In 2001, Yoshimura et al. reported the association of the 298Asp allele with placental abruption. Combined Asp heterozygote and homozygote status was reported in 40% of abruptio placentae patients (n=170) versus 14% of controls (n=35). These figures are remarkably similar to what was found in the present study (49% of abruptio placentae patients versus 21% of controls and 14% of pre-eclamptics). The role of the eNOS 298Asp allele as a susceptibility marker for abruptio placentae is hereby confirmed in a distinct population group. The homozygous mutant eNOS TT Asp genotype was observed rarely and at a similar frequency in the three study groups. This phenomenon could be further investigated by determining the frequency of this genotype in early gestation products of conception.

Pre-eclampsia is relatively common in the study population, with as many as one in 15 pregnancies at risk. In addition, isolated abruptio placentae is reported in 2% of pregnancies, in 5% of pre-term labour cases and subsequently appears as a complication in 20% of pre-eclampsia cases (Leunen et al. 2003), making this group ideal for a study such as this. While the sample numbers are relatively small in this pilot study, there is sufficient evidence and capacity to expand the study to increase sample numbers and also to stratify patients more strictly. Further stratification of patients (in terms of gestational age at onset of abruption, gravidity, extent of infarction, accompanying clinical features, etc.) may elucidate pathways that are distinct and those that are shared in pre-eclampsia and abruptio placentae.

The Yoshimura study reporting an association between the eNOS 298Asp allele and abruptio placentae (Yoshimura et al. 2001) stated that ten of the 35 placental abruption cases were further complicated by severe pre-eclampsia. It would be interesting to investigate the role of the eNOS variant in an extended group of these abruptio placentae patients further stratified into those with and those without pre-eclampsia. It would also be interesting to investigate the incidence of other 298Asp variant-associated conditions (such as coronary spasm, emphysema, asthma and essential hypertension) in the population group represented in this study and document the co-existence, if any, of these with abruptio placentae.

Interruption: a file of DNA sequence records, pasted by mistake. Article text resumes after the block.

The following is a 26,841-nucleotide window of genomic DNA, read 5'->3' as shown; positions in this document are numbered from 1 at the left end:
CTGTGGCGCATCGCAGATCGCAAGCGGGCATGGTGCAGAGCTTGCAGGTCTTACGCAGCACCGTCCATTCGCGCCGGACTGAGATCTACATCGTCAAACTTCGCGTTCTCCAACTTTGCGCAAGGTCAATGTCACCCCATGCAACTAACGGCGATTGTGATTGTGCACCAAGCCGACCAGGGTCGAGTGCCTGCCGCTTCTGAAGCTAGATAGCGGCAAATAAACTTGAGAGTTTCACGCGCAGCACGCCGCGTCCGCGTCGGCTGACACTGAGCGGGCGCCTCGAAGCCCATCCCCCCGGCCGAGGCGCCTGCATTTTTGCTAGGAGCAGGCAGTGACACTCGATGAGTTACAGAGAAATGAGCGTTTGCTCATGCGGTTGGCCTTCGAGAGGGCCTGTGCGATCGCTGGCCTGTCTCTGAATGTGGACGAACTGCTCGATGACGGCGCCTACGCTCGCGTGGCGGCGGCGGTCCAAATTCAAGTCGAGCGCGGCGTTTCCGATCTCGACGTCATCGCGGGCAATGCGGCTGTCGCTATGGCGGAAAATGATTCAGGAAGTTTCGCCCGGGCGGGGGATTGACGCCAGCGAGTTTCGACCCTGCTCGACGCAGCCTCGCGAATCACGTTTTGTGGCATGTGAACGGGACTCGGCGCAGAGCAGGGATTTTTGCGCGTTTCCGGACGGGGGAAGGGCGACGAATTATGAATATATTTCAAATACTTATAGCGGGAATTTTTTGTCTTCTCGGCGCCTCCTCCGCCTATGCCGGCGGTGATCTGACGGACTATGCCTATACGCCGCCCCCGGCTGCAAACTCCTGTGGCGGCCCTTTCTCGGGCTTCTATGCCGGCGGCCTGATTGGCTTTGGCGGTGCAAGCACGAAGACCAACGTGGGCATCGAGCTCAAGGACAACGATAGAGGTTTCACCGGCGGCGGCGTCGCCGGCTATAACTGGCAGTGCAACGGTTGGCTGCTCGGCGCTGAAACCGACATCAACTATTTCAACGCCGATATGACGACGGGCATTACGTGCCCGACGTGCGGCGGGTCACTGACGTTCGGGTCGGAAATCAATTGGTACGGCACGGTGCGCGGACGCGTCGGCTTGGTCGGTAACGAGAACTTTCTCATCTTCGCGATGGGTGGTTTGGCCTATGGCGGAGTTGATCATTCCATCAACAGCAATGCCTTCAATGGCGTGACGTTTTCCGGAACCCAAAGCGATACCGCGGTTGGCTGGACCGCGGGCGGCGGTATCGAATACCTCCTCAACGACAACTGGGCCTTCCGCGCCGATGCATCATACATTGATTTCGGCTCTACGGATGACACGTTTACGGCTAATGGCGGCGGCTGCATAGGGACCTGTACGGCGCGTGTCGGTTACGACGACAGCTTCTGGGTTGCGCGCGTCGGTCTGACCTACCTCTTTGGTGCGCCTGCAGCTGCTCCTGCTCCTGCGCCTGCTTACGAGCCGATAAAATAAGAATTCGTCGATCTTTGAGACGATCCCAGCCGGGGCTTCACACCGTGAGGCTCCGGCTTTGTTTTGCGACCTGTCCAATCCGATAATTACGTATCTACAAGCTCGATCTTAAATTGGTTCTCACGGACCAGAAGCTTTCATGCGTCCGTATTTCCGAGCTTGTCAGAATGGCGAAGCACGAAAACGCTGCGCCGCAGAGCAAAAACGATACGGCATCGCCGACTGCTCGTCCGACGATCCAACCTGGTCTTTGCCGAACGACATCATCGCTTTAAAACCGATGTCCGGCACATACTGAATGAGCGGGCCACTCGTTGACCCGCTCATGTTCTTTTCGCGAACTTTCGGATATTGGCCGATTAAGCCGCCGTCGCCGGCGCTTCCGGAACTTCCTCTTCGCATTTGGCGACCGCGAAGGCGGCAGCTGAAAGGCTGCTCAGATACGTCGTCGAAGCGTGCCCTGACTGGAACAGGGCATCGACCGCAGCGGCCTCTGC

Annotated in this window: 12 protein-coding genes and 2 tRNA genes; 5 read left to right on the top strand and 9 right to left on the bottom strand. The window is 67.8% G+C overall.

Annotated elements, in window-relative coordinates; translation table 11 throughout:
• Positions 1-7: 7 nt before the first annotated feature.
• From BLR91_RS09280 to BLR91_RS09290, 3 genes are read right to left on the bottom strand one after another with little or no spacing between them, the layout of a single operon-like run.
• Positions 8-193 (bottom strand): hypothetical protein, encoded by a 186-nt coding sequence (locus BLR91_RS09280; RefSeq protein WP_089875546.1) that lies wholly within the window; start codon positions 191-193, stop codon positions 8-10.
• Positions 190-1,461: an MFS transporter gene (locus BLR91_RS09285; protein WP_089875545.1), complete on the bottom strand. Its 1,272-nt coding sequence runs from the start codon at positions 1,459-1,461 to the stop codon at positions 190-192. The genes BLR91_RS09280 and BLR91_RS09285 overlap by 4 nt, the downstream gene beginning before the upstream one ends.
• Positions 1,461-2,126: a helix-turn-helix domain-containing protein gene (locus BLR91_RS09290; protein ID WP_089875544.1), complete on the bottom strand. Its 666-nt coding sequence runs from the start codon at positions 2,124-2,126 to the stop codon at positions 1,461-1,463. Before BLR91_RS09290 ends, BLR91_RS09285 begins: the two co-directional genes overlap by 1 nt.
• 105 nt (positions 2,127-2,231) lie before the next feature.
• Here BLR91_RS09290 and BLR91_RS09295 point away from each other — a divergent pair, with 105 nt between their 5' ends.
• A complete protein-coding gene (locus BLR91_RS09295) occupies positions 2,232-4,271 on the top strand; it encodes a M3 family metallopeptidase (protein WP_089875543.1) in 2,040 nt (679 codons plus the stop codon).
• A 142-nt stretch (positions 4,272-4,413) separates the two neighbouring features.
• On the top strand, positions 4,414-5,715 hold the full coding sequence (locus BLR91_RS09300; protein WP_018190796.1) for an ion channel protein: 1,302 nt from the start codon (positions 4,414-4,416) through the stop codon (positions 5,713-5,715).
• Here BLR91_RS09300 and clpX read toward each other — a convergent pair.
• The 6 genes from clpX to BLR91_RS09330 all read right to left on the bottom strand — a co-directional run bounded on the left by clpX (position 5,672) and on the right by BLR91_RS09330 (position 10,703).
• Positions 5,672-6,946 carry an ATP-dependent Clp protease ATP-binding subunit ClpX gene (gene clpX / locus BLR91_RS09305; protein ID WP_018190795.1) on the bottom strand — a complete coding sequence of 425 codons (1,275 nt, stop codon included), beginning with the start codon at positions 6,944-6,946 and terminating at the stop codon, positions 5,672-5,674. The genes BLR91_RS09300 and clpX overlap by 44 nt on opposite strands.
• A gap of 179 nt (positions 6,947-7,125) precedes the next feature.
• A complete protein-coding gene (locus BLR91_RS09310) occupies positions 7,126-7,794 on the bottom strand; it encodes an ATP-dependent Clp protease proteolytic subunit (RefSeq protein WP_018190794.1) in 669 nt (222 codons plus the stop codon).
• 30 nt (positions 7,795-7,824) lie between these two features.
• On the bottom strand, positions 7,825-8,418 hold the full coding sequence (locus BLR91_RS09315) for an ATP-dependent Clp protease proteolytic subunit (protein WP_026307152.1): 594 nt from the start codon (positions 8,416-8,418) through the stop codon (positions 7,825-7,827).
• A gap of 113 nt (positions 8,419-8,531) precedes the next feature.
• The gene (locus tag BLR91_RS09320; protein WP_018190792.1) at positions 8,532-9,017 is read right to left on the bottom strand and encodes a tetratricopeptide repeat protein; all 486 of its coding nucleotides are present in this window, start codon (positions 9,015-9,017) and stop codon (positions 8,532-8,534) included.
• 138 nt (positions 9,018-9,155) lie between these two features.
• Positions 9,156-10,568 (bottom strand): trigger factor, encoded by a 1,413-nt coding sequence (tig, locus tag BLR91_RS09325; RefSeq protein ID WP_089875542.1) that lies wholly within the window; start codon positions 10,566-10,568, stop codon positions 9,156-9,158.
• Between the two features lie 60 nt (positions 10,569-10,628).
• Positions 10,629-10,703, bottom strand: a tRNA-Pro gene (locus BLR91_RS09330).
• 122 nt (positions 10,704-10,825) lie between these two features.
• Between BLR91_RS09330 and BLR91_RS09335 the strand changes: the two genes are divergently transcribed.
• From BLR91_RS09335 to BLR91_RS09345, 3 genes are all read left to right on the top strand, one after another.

There is emerging evidence for a role for the 298Asp allele in abruptio placentae/pre-eclampsia as causative rather than associational. In normal pregnancy, the nitric oxide (NO) pathway becomes activated and increases NO availability. This leads to maternal vasodilation, which modulates the increase in circulating volume. Failure of this adaptation is thought to result in increased blood pressure, proteinuria, and wide-spread endothelial dysfunction (classical pre-eclampsia), arteriolar contraction, ischaemia of the decidua basalis, necrosis and haemorrhage (classical placental abruption). Although reduced NO bio-availability has already been reported in eNOS Asp298 homozygous individuals, there remains controversy about the interpretation of these findings (Fairchild et al. 2001; Noiri et al. 2002; Serrano et al. 2004).

At this institution (Tygerberg hospital), early onset, severe pre-eclampsia is managed expectantly, with strict maternal blood pressure control and careful foetal surveillance (Hall et al. 2000a). When abruptio placentae occurs, the outcome of birth is poor, with further complications anticipated in >50% of cases (Hall et al. 2000b). Foetal surveillance with cardiotocography is currently the best tool for early detection of abruptio placentae in these hospitalised patients, but it is not effective in predicting this pre-natal complication. Consequently, the identification of a genetic marker for abruptio placentae, such as the eNOS 298Glu variant, may represent is an exciting result that could impact on clinical practise.


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Unistel Medical laboratory and Mrs. D. Grove are thanked for use of equipment and statistical analysis, respectively. Sister Erika van Pappendorp is acknowledged for her endless enthusiasm and skill in recruiting patients and samples. The NRF Thuthuka program and the University of Stellenbosch are acknowledged for financial support.

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Correspondence to Renate Hillermann.

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Hillermann, R., Carelse, K. & Gebhardt, G.S. The Glu298Asp variant of the endothelial nitric oxide synthase gene is associated with an increased risk for abruptio placentae in pre-eclampsia. J Hum Genet 50, 415–419 (2005).

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  • Endothelial nitric oxide synthase
  • Angiotensinogen
  • Mutation
  • Pre-eclampsia
  • Abruptio placentae